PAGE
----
Abdominal Bloating

When you have abdominal bloating, your abdomen may feel full, tight, or painful. It may also look bigger than normal or swollen (distended). Common causes of abdominal bloating include:

  • Swallowing air.

  • Constipation.

  • Problems digesting food.

  • Eating too much.

  • Irritable bowel syndrome. This is a condition that affects the large intestine.

  • Lactose intolerance. This is an inability to digest lactose, a natural sugar in dairy products.

  • Celiac disease. This is a condition that affects the ability to digest gluten, a protein found in some grains.

  • Gastroparesis. This is a condition that slows down the movement of food in the stomach and small intestine. It is more common in people with diabetes mellitus.

  • Gastroesophageal reflux disease (GERD). This is a condition that makes stomach acid flow back into the esophagus.

  • Urinary retention. This means that the body is holding onto urine, and the bladder cannot be emptied all the way.

Follow these instructions at home:

Eating and drinking

  • Avoid eating too much.

  • Try not to swallow air while talking or eating.

  • Avoid eating while lying down.

  • Avoid these foods and drinks:

    • Foods that cause gas, such as broccoli, cabbage, cauliflower, and baked beans.

    • Carbonated drinks.

    • Hard candy.

    • Chewing gum.


  • Take over-the-counter and prescription medicines only as told by your health care provider.

  • Take probiotic medicines. These medicines contain live bacteria or yeasts that can help digestion.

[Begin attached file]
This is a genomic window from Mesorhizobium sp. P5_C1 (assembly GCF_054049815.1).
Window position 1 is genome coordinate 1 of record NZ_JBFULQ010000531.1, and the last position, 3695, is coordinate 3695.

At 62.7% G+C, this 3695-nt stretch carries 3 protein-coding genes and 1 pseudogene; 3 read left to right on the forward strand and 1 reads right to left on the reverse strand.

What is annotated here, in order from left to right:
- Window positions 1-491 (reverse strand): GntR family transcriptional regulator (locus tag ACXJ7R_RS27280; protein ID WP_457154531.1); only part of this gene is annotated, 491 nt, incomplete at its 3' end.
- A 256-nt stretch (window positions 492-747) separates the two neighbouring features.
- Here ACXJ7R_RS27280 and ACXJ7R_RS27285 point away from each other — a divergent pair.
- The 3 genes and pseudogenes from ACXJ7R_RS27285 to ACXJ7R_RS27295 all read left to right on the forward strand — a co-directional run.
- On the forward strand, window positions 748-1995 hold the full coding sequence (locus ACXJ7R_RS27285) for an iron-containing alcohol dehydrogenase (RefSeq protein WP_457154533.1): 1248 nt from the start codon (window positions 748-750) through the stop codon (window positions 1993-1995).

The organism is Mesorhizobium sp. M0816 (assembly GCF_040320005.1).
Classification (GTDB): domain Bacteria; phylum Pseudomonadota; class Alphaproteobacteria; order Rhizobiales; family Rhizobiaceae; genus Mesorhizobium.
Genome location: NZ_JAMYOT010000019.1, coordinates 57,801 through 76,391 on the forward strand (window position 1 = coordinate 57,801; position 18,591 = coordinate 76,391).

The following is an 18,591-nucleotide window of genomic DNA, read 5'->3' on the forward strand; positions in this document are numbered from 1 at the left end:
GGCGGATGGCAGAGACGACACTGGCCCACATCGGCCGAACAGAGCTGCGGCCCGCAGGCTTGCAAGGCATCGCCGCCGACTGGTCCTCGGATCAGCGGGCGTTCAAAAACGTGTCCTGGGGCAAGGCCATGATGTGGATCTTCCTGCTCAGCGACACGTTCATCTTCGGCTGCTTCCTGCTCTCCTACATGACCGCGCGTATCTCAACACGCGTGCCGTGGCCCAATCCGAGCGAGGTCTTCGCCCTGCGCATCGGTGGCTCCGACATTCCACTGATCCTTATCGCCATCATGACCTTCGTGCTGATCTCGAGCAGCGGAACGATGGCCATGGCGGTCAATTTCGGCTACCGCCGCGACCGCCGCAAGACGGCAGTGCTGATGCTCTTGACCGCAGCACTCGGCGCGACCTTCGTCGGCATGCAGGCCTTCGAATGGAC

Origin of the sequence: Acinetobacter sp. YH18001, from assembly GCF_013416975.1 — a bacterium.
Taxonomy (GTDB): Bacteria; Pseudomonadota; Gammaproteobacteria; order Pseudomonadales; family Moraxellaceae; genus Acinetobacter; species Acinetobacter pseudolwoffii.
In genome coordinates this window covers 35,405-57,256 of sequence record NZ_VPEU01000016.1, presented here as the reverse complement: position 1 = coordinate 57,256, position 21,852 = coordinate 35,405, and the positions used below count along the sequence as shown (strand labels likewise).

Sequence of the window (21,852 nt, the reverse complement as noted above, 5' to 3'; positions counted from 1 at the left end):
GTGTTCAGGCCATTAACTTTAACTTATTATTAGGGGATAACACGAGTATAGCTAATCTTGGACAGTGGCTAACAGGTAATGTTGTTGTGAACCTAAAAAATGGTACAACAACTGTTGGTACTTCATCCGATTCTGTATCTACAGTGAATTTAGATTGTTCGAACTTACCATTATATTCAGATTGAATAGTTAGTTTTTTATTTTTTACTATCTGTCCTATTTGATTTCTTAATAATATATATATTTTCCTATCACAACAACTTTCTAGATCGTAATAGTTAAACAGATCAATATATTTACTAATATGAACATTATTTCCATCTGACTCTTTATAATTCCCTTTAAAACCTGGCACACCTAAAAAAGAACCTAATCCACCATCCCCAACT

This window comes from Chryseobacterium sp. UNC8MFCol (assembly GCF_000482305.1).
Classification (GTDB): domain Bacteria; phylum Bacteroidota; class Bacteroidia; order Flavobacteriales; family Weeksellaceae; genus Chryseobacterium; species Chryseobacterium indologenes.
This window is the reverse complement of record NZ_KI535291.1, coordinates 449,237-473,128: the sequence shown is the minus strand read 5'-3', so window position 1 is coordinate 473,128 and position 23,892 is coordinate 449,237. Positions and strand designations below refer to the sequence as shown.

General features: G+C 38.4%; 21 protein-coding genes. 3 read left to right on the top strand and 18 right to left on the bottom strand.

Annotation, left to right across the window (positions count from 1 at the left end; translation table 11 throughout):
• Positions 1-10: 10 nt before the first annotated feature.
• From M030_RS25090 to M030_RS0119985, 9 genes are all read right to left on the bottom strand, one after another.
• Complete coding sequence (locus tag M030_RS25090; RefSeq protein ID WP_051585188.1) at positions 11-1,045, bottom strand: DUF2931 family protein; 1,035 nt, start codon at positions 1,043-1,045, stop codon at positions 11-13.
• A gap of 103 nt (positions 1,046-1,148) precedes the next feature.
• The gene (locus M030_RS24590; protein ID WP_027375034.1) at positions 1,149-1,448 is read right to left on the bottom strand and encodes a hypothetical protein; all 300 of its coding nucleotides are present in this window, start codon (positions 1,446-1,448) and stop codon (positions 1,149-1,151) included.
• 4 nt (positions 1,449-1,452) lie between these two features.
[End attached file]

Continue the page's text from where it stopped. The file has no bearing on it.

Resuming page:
• Take coated peppermint oil capsules.

General instructions

  • Try to exercise regularly. Exercise may help to relieve bloating that is caused by gas and relieve constipation.

  • Keep all follow-up visits. This is important.

Contact a health care provider if:

  • You have nausea and vomiting.

  • You have diarrhea.

  • You have abdominal pain.

  • You have unusual weight loss or weight gain.

  • You have severe pain, and medicines do not help.

Get help right away if:

  • You have chest pain.

  • You have trouble breathing.

  • You have shortness of breath.

  • You have trouble urinating.

  • You have darker urine than normal.

  • You have blood in your stools or have dark, tarry stools.

These symptoms may represent a serious problem that is an emergency. Do not wait to see if the symptoms will go away. Get medical help right away. Call your local emergency services (911 in the U.S.). Do not drive yourself to the hospital.


  • Abdominal bloating means that the abdomen is swollen.

  • Common causes of abdominal bloating are swallowing air, constipation, and problems digesting food.

  • Avoid eating too much and avoid swallowing air.

  • Avoid foods that cause gas, carbonated drinks, hard candy, and chewing gum.

This information is not intended to replace advice given to you by your health care provider. Make sure you discuss any questions you have with your health care provider.

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